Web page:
How is ATP beginning to address the underlying drivers of deforestation which include widespread poverty, lack of access to alternative sources of fuel, lack of environmental management capacity in the country?
Recent reports have shown that poverty is still very widespread in Armenia--at least one third of the population is barely hanging on. This further convinces us that our work is needed more now than ever, since it is usually the most impoverished that rely on natural resources to meet their daily needs.
ATP creates full-time employment for more than 60 people in Armenia, and we hire hundreds of seasonal workers for tree planting in the spring and fall each year. We have a dynamic new leadership in Armenia and they have a positive vision about the future. As a result, we are currently building our capacity and developing new strategies to begin to engage the public to have a voice in policy issues around deforestation, renewable energy, and sustainable development.
Although there have not been major changes on some of the issues, we continue to do what we can on the local level to improve the lives of thousands of people who are directly impacted by our work, through creating new jobs or enriching their communities with educational programs, new parks, forests, and fruit orchards.
You have been outspoken on this issue in recent years, so what is the status of another current environmental concern which is unsustainable mining operations in Armenia?
ATP’s position has been to support sustainable development in Armenia. There are currently more than 600 mines in Armenia, and to my knowledge, none are operating according to standards which place public health and environmental protection at a premium. There is growing public backlash in communities that are adjacent to operating and planned mines, because residents don’t see their community or family interests being served by mining companies. The profits are privatized and often leave the country, while the liabilities become a public burden that others are left to deal with. The tax revenues collected by the government from mining operations typically do not find their way back to the communities that have suffered long term damage to their land and health. We’re also seeing that these effects can spread to neighboring regions and create hazards to ecosystems and to public health that will have devastating consequences for Armenia’s future.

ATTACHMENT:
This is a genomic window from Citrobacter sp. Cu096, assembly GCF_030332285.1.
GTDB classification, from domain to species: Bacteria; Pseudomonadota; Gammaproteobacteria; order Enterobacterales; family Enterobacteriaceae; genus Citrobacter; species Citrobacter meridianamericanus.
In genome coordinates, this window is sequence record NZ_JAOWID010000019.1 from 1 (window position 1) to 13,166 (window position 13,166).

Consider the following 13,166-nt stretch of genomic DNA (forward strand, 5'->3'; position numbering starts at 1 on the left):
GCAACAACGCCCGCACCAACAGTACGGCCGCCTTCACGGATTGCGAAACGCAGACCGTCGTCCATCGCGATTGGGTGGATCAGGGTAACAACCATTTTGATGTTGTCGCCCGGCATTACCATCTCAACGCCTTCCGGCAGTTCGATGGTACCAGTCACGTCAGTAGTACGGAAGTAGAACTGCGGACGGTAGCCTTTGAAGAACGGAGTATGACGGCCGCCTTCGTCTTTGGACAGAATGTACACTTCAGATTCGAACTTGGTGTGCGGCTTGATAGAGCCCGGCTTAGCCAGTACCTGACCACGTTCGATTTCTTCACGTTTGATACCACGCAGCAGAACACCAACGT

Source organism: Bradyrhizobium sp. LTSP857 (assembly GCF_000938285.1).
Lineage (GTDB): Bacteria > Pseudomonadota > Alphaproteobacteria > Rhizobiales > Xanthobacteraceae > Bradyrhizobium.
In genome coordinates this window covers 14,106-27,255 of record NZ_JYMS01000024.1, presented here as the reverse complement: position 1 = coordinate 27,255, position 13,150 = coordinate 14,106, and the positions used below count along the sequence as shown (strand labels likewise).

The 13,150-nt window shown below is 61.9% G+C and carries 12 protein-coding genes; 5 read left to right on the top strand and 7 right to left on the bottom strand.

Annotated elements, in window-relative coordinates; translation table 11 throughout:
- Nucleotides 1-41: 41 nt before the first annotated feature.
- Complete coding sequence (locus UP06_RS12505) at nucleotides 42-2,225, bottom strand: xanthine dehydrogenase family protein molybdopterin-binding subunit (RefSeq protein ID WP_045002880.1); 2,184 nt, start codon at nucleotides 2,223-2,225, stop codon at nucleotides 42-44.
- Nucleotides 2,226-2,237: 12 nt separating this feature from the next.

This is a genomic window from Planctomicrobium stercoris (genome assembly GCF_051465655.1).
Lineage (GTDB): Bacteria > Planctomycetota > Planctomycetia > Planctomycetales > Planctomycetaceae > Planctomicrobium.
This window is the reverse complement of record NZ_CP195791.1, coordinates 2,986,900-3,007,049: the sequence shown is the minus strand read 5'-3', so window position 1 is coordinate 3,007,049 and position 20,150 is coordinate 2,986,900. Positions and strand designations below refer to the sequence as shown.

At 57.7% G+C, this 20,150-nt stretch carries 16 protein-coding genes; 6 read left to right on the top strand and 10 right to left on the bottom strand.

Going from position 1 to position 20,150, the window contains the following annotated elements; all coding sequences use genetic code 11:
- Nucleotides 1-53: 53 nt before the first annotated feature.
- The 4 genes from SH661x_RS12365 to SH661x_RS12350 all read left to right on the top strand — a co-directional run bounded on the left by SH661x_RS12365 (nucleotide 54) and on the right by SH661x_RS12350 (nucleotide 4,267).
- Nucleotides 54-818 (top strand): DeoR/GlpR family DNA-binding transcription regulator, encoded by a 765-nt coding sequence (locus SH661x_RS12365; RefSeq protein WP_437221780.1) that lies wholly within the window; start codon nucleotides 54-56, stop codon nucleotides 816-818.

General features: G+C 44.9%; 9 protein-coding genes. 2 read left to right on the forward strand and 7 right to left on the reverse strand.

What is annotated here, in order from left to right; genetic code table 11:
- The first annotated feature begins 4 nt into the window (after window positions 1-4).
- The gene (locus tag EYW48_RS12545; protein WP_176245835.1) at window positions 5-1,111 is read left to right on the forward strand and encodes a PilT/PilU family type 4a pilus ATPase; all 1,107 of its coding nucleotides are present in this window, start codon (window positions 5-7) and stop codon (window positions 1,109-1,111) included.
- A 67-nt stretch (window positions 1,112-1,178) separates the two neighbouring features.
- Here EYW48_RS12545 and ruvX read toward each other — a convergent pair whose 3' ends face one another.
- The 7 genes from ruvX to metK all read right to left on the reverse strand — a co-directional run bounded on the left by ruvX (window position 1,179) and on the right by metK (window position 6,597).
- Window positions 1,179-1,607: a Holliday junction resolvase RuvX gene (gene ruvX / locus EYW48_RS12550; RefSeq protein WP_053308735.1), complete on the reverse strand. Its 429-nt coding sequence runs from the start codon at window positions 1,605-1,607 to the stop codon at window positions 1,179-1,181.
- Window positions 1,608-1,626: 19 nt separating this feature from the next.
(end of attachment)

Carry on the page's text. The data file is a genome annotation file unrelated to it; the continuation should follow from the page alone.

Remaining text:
Can you evaluate or list some of ATP’s main successes since the founding of the organization in 1994?
In our recent strategic planning meetings, we have reflected on some of our major accomplishments and identified a number of “lessons learned” which have informed our planning for the next several years. In terms of infrastructure, ATP operates tree nurseries in the villages of Karin, Khachpar, and Margahovit. We operate an environmental education center near Yerevan in Karin, and another is under construction near Vanadzor in Margahovit.
We have trained more than 1,000 secondary school science teachers on how to use ATP’s “Plant an Idea, Plant a Tree” manual in their classroom and we have published a “Sustainable Forestry Manual for Armenia” with stakeholder meetings and trainings planned for 2011. We have planted millions of trees at more than 800 urban and rural sites throughout Armenia and Artsakh, and the harvest from our fruit trees has exceeded two million pounds. Finally, ATP has received the National Award of the Energy Globe for Sustainability for our tree planting and education programs.
What are some of ATP’s strategic priorities for the coming years and how do these fit into your overall vision for the future of Armenia’s forests?
In response to some of the challenges outlined above, ATP has made a strategic decision to focus our efforts on “quality rather than quantity,” by spending more time and resources to develop social capital and resources in communities, before making investments in future forest development.
We are planning a new and more comprehensive program to that end, which we call S.E.E.D.S. (Social, Economic, and Environmental Development for Sustainability). It is widely acknowledged by experts that sustainable development that considers the needs of future generations must balance all three of its component parts. Promoting any one to the exclusion of others is a recipe for failure.
At our John and Artemis Mirak Nursery in Margahovit Village, we plan to postpone large-scale reforestation operations in order to meet the objectives of this new programming. Our plans at the Mirak Nursery include establishing a seed bank for valuable native forest trees that will provide resources into the future.
Our new program will replace and improve upon what was previously known as our Rural and Mountainous Development Program. We are excited about the changes in ATP because the United Nations has declared 2011 to be the International Year of Forests. We plan to share our experiences in sustainable forestry and community development with colleagues globally as part of the UN’s initiative.
Going forward, our plan is to engage with communities that have a demonstrated record of success with our Community Tree Planting program. We intend to bring robust environmental education to these communities, and collaborate with other organizations who can deliver a wide range of economic and social development services. We also plan to initiate trainings with local stakeholders in sustainable forest management and help establish forests that will meet the needs of the local community.